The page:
The recent times weren’t any good for Germany, considered widely as the strongman of Europe and the beating heart of Western Europe. The strong economic force of Europe, and inarguably, the most powerful economy alongside France, perhaps it may not be incorrect to conjecture that the recent blow suffered by Germany isn’t like anything one has ever seen in the recent past.
The series of floods that struck parts of Germany whilst also causing a lot of damage across Belgium led to an unimaginable cost of destruction, wrecking havoc to both physical infrastructure, besides leading to irreparable loss of human lives.
As if 2021 hadn’t already been any more taxing for a country that, much like others such as Italy, France, Spain, Belgium and Austria suffered irrepressibly to the COVID 19 virus (and its threat), the middle half of the year became even tougher for Deutschland.
Whether it is the nature’s fury or sudden ecological upsets that stand to threaten the prevalence of peace here upon the earth, one thing is certain- climate change is causing irreversible damage. And it is about time that one pays greater attention, than afforded, to environmental maladies like the strong floods across Germany or the bushfires across Australia or the ones seen in California earlier.
That being told, all of Germany is pondering over a vital question. Aware of the extent of damage it had to undergo thanks to the natural, unstoppable phenomenon of floods, a popular question is doing rounds of German media.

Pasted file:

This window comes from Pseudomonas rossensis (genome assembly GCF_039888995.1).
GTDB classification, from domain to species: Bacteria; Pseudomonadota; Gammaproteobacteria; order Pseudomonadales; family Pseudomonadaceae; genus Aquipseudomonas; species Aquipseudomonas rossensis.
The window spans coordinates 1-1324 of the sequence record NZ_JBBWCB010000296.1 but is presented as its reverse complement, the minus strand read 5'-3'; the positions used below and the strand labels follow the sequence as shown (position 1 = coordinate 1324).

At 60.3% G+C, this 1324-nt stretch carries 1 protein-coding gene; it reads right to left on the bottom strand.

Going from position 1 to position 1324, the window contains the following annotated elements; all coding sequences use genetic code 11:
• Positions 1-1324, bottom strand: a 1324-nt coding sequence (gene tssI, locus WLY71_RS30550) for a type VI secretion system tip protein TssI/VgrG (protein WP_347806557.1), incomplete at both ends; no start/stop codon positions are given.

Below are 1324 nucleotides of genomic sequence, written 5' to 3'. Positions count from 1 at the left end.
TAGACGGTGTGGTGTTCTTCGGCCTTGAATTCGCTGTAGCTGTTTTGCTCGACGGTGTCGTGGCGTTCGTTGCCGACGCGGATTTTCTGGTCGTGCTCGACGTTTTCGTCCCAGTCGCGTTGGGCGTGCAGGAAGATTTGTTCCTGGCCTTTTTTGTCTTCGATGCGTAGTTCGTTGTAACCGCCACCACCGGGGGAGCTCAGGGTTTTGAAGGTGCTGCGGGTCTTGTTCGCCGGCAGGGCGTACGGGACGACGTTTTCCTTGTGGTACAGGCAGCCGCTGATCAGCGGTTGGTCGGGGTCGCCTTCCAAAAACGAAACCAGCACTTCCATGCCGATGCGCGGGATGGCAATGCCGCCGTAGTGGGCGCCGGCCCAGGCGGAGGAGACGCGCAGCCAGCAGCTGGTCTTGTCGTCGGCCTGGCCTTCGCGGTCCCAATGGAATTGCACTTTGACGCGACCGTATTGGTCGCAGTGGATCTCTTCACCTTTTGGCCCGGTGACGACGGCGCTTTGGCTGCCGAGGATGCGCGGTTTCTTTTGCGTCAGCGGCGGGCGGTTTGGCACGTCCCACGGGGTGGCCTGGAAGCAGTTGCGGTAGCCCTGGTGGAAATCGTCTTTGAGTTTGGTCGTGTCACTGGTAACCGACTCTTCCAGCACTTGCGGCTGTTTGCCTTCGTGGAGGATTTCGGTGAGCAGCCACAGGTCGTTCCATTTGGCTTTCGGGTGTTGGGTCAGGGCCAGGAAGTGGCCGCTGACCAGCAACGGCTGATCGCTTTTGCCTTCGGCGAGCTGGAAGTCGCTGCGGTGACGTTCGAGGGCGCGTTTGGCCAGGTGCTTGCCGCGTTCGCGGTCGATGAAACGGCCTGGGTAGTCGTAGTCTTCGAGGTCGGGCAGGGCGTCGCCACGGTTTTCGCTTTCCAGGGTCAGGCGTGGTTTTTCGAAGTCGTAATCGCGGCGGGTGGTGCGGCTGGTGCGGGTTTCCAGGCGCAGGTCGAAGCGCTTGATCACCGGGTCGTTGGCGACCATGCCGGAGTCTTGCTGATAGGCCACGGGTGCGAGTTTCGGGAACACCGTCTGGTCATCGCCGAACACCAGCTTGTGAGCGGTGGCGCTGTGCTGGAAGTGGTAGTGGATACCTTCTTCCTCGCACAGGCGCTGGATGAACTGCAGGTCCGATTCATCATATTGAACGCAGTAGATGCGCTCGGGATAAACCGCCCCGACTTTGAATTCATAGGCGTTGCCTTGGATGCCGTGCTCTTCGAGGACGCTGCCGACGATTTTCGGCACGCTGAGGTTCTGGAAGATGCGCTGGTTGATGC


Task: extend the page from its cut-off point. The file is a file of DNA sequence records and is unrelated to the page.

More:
So just what is it all about?
It wishes to know how is it that countries such as Switzerland and The Netherlands are much better placed (if not prepared naturally) to battle out stormy situations like floods?
This is a query that Germany would love to know immediately for truth certainly is that the renowned Angela Merkel-led nation would want to find its way out of trouble or harm’s way.
In an interesting article published on Aviation Analysis, the following information came to light:
Why do the Netherlands and Switzerland have relatively good flood protection? So many German media have been wondering in recent days. Jeroen Aerts, professor of water and climate hazards at VU University in Amsterdam, often referred to in Germany, answers that authorities in the Netherlands are better prepared and that communication in crises is faster.
“We saw the wave go better and knew where it was going,” says Aerts, referring to ancient knowledge in the Low Countries. The first water boards date back to the Middle Ages. “Germany desperately needs a long-term climate adaptation strategy, even if it is very expensive,” advises Aerts on the business magazine website. Capital. according to Frankfurter Allgemeine Zeitung Essentially the Netherlands learned lessons from the great floods of the 1990s, as banks in many places were expanded to accommodate rising water levels.